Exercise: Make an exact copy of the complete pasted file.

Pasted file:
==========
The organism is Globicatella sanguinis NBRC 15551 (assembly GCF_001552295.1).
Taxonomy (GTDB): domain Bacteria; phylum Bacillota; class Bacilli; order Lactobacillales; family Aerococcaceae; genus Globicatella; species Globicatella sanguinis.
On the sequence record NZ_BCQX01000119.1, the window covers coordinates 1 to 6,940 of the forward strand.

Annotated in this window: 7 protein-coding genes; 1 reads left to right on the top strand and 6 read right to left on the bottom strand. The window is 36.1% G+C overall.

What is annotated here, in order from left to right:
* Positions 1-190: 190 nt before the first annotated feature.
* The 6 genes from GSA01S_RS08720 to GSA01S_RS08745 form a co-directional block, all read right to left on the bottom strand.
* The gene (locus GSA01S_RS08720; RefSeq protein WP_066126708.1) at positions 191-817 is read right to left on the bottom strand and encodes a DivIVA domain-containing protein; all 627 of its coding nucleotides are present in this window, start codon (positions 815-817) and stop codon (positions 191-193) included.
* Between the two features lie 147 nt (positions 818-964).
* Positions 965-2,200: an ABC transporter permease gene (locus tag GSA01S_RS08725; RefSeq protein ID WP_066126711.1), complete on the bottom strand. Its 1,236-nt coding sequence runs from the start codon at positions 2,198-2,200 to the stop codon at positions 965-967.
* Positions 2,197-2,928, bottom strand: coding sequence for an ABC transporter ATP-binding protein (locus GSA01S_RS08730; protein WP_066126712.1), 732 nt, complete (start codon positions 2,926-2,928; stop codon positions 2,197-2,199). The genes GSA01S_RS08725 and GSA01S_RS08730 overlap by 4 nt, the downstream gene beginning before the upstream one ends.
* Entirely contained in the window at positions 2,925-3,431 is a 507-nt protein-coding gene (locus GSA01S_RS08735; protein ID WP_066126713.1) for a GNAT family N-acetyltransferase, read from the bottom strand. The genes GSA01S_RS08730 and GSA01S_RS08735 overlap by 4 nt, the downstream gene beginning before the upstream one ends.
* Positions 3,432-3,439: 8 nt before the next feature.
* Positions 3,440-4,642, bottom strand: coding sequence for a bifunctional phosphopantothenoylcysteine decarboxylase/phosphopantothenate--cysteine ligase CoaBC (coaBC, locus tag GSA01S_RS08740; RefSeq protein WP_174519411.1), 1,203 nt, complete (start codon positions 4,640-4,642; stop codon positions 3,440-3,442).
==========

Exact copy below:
The organism is Globicatella sanguinis NBRC 15551 (assembly GCF_001552295.1).
Taxonomy (GTDB): domain Bacteria; phylum Bacillota; class Bacilli; order Lactobacillales; family Aerococcaceae; genus Globicatella; species Globicatella sanguinis.
On the sequence record NZ_BCQX01000119.1, the window covers coordinates 1 to 6,940 of the forward strand.

Annotated in this window: 7 protein-coding genes; 1 reads left to right on the top strand and 6 read right to left on the bottom strand. The window is 36.1% G+C overall.

What is annotated here, in order from left to right:
* Positions 1-190: 190 nt before the first annotated feature.
* The 6 genes from GSA01S_RS08720 to GSA01S_RS08745 form a co-directional block, all read right to left on the bottom strand.
* The gene (locus GSA01S_RS08720; RefSeq protein WP_066126708.1) at positions 191-817 is read right to left on the bottom strand and encodes a DivIVA domain-containing protein; all 627 of its coding nucleotides are present in this window, start codon (positions 815-817) and stop codon (positions 191-193) included.
* Between the two features lie 147 nt (positions 818-964).
* Positions 965-2,200: an ABC transporter permease gene (locus tag GSA01S_RS08725; RefSeq protein ID WP_066126711.1), complete on the bottom strand. Its 1,236-nt coding sequence runs from the start codon at positions 2,198-2,200 to the stop codon at positions 965-967.
* Positions 2,197-2,928, bottom strand: coding sequence for an ABC transporter ATP-binding protein (locus GSA01S_RS08730; protein WP_066126712.1), 732 nt, complete (start codon positions 2,926-2,928; stop codon positions 2,197-2,199). The genes GSA01S_RS08725 and GSA01S_RS08730 overlap by 4 nt, the downstream gene beginning before the upstream one ends.
* Entirely contained in the window at positions 2,925-3,431 is a 507-nt protein-coding gene (locus GSA01S_RS08735; protein ID WP_066126713.1) for a GNAT family N-acetyltransferase, read from the bottom strand. The genes GSA01S_RS08730 and GSA01S_RS08735 overlap by 4 nt, the downstream gene beginning before the upstream one ends.
* Positions 3,432-3,439: 8 nt before the next feature.
* Positions 3,440-4,642, bottom strand: coding sequence for a bifunctional phosphopantothenoylcysteine decarboxylase/phosphopantothenate--cysteine ligase CoaBC (coaBC, locus tag GSA01S_RS08740; RefSeq protein WP_174519411.1), 1,203 nt, complete (start codon positions 4,640-4,642; stop codon positions 3,440-3,442).